For James Longstreet, the transfer to the Western Theater in 1863 offered opportunity. For his opponent Ambrose Burnside, the hope of redemption.
Longstreet, who Robert E. Lee called his “Old Warhorse,” had long labored in the shadow of both his army commander and the late Thomas J. “Stonewall” Jackson. When Confederate fortunes took a turn for the worse in Tennessee, both Jefferson Davis and Robert E. Lee dispatched Longstreet and most of his First Corps to reinforce Braxton Bragg’s ill-starred Army of Tennessee. Within hours of his arrival Longstreet helped win the decisive victory at Chickamauga and drove the Union Army of the Cumberland back into Chattanooga. For a host of reasons, some military and some political, Bragg dispatched Longstreet and his troops to East Tennessee.
Waiting for him there was Ambrose Burnside, whose early-war success melted away with his disastrous loss at Fredericksburg in late 1862 at the head of the Army of the Potomac, followed by the humiliation of “The Mud March.” Burnside was shuffled to the backwater theater of East Tennessee. Bragg’s investment in Chattanooga and subsequent arrival of Longstreet opened the door to Tennessee’s Union-leaning eastern counties and imperiled Burnside’s isolated force around Knoxville, the region’s most important city. A heavy Confederate presence threatened political turmoil for Federal forces and could cut off Burnside’s ability to reinforce Chattanooga.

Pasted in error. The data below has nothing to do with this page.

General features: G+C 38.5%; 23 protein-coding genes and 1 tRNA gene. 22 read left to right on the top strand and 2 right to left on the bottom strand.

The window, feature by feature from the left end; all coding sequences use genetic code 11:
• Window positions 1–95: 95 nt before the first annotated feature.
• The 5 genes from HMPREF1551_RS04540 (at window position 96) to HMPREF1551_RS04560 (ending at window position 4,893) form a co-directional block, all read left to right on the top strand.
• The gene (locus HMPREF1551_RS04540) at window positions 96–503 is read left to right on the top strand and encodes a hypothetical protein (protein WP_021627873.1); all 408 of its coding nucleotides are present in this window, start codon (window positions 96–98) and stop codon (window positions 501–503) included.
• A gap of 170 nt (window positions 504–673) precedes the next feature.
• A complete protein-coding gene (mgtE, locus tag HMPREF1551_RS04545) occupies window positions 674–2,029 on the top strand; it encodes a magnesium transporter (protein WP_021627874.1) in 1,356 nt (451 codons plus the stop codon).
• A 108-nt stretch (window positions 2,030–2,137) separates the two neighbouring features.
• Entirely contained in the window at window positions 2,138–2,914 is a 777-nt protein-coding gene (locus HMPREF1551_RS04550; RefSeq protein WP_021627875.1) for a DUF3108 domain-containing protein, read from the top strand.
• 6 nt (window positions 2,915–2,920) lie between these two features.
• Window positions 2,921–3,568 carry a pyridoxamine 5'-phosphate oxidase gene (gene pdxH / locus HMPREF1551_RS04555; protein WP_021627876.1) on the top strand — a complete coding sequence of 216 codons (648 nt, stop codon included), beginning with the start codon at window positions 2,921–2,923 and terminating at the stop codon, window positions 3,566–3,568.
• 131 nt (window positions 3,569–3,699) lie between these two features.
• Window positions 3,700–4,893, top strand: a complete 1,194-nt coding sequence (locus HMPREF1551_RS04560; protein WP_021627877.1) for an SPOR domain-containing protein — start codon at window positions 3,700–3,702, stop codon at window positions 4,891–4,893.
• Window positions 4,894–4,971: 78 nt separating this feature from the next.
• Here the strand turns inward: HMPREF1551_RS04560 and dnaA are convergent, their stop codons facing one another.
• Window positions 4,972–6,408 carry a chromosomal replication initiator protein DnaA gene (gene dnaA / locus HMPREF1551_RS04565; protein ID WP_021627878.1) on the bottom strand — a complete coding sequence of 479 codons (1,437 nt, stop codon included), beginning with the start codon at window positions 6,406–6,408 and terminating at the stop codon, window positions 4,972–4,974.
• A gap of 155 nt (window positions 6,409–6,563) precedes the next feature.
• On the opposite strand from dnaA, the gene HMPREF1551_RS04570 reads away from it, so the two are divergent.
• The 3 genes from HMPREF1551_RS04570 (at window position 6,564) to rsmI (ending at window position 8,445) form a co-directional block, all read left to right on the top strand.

Longstreet finally had the opportunity to display his tactical and operational skills. The two old foes from the Virginia theater found themselves transplanted to unfamiliar ground The fate of East Tennessee, Chattanooga, and the reputations of the respective commanders, hung in the balance.
Colonel Ed Lowe (USA, Ret.) served 26 years on active duty in the U.S. Army, with deployments to Operation Desert Shield/Storm, Haiti, Afghanistan, and Iraq. He attended North Georgia College and has graduate degrees from California State University, Dominguez Hills, the U.S. Army War College, U.S. Command & General Staff College, and Webster’s University. He is an adjunct professor for the University of Maryland/Global Campus and Elizabethtown College, where he teaches history and government. He resides in Ooltewah, IN, with his wife, Suzanne, and has two daughters, Sarah and Robyn. Sarah is married to U.S. Army veteran Travis Miller.
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